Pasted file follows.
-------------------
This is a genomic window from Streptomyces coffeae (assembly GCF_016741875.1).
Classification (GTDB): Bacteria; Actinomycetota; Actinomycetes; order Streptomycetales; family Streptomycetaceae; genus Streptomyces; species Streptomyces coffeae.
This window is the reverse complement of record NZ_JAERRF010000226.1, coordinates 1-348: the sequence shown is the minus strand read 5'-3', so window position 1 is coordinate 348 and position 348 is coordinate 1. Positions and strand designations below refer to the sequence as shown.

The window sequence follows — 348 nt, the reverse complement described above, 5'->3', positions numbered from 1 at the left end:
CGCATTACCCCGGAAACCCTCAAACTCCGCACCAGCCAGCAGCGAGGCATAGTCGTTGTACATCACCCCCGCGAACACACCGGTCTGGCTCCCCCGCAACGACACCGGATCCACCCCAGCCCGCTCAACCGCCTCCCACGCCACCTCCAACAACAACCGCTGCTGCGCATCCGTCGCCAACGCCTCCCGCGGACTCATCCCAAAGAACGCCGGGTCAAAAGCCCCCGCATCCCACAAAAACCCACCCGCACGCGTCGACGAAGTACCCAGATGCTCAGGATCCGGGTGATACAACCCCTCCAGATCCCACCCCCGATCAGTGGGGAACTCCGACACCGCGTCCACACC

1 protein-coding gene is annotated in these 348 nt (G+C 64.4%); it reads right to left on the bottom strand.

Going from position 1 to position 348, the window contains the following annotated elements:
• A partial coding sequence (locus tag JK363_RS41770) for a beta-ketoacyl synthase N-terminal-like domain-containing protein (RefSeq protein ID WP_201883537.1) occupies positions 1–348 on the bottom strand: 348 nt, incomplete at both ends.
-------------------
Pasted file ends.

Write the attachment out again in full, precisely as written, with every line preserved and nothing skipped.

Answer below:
This is a genomic window from Streptomyces coffeae (assembly GCF_016741875.1).
Classification (GTDB): Bacteria; Actinomycetota; Actinomycetes; order Streptomycetales; family Streptomycetaceae; genus Streptomyces; species Streptomyces coffeae.
This window is the reverse complement of record NZ_JAERRF010000226.1, coordinates 1-348: the sequence shown is the minus strand read 5'-3', so window position 1 is coordinate 348 and position 348 is coordinate 1. Positions and strand designations below refer to the sequence as shown.

The window sequence follows — 348 nt, the reverse complement described above, 5'->3', positions numbered from 1 at the left end:
CGCATTACCCCGGAAACCCTCAAACTCCGCACCAGCCAGCAGCGAGGCATAGTCGTTGTACATCACCCCCGCGAACACACCGGTCTGGCTCCCCCGCAACGACACCGGATCCACCCCAGCCCGCTCAACCGCCTCCCACGCCACCTCCAACAACAACCGCTGCTGCGCATCCGTCGCCAACGCCTCCCGCGGACTCATCCCAAAGAACGCCGGGTCAAAAGCCCCCGCATCCCACAAAAACCCACCCGCACGCGTCGACGAAGTACCCAGATGCTCAGGATCCGGGTGATACAACCCCTCCAGATCCCACCCCCGATCAGTGGGGAACTCCGACACCGCGTCCACACC

1 protein-coding gene is annotated in these 348 nt (G+C 64.4%); it reads right to left on the bottom strand.

Going from position 1 to position 348, the window contains the following annotated elements:
• A partial coding sequence (locus tag JK363_RS41770) for a beta-ketoacyl synthase N-terminal-like domain-containing protein (RefSeq protein ID WP_201883537.1) occupies positions 1–348 on the bottom strand: 348 nt, incomplete at both ends.